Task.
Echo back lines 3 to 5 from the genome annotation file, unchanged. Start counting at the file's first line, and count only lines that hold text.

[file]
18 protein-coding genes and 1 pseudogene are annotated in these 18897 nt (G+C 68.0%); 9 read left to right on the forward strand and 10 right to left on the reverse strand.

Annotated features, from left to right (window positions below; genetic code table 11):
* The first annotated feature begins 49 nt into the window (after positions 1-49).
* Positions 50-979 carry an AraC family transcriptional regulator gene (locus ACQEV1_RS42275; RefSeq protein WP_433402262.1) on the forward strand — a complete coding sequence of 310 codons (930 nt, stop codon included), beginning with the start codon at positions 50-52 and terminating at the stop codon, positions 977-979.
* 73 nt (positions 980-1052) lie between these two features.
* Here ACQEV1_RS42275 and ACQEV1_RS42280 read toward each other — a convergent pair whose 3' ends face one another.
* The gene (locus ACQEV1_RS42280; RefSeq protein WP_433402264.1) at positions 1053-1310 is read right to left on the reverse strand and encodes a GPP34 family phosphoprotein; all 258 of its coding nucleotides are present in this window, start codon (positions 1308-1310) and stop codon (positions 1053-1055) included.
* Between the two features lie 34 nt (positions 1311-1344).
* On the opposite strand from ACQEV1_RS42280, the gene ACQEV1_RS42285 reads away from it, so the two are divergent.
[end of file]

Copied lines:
* The first annotated feature begins 49 nt into the window (after positions 1-49).
* Positions 50-979 carry an AraC family transcriptional regulator gene (locus ACQEV1_RS42275; RefSeq protein WP_433402262.1) on the forward strand — a complete coding sequence of 310 codons (930 nt, stop codon included), beginning with the start codon at positions 50-52 and terminating at the stop codon, positions 977-979.
* 73 nt (positions 980-1052) lie between these two features.